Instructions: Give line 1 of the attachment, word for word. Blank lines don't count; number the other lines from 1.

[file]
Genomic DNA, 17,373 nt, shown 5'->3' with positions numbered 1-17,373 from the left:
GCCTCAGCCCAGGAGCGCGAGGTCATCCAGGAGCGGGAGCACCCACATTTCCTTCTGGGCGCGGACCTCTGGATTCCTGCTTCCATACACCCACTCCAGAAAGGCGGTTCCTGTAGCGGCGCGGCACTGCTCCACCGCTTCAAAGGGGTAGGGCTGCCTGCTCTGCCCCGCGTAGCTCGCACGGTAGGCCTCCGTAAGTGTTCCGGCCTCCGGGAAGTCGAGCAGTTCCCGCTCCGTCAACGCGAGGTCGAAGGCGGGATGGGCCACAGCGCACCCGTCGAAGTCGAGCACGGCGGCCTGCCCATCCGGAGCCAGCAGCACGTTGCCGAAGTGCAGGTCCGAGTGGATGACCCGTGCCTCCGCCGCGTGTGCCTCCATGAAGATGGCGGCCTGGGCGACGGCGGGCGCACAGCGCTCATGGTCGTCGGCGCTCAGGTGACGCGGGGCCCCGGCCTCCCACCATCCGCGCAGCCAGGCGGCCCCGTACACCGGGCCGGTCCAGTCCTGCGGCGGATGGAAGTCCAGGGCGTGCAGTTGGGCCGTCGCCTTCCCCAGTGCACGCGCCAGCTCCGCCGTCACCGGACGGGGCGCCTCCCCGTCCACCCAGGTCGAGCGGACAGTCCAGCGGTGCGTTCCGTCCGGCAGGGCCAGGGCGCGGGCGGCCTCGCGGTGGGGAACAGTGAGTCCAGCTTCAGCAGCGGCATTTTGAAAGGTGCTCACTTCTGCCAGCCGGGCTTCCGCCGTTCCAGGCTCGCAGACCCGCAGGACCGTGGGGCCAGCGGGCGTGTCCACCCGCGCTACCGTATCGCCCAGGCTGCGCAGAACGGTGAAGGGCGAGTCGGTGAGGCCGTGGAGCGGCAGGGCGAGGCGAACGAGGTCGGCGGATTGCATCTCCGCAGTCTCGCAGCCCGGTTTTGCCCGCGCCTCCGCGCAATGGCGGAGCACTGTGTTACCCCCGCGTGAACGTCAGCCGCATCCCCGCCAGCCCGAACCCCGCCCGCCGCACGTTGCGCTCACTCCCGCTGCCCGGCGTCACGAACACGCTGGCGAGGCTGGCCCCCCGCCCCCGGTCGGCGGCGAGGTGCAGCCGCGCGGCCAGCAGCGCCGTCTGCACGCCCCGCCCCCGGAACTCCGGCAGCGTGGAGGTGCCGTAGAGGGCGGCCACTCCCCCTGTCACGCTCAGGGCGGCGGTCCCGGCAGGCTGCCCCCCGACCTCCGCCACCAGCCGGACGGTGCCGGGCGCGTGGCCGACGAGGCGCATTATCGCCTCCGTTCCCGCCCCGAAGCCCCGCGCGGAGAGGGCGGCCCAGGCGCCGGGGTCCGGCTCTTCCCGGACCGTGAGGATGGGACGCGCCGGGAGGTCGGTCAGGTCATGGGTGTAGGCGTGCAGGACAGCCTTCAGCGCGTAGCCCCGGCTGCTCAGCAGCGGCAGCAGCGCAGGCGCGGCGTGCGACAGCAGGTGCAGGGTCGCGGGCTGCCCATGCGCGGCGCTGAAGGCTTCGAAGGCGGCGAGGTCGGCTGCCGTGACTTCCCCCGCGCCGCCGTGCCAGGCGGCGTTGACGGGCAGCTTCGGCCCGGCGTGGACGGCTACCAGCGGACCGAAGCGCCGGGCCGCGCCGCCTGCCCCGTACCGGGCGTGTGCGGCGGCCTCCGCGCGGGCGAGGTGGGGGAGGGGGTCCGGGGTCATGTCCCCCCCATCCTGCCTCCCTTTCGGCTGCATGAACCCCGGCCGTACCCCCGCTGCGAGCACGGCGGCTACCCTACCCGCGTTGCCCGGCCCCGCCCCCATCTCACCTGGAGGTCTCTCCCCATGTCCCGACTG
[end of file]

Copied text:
Genomic DNA, 17,373 nt, shown 5'->3' with positions numbered 1-17,373 from the left: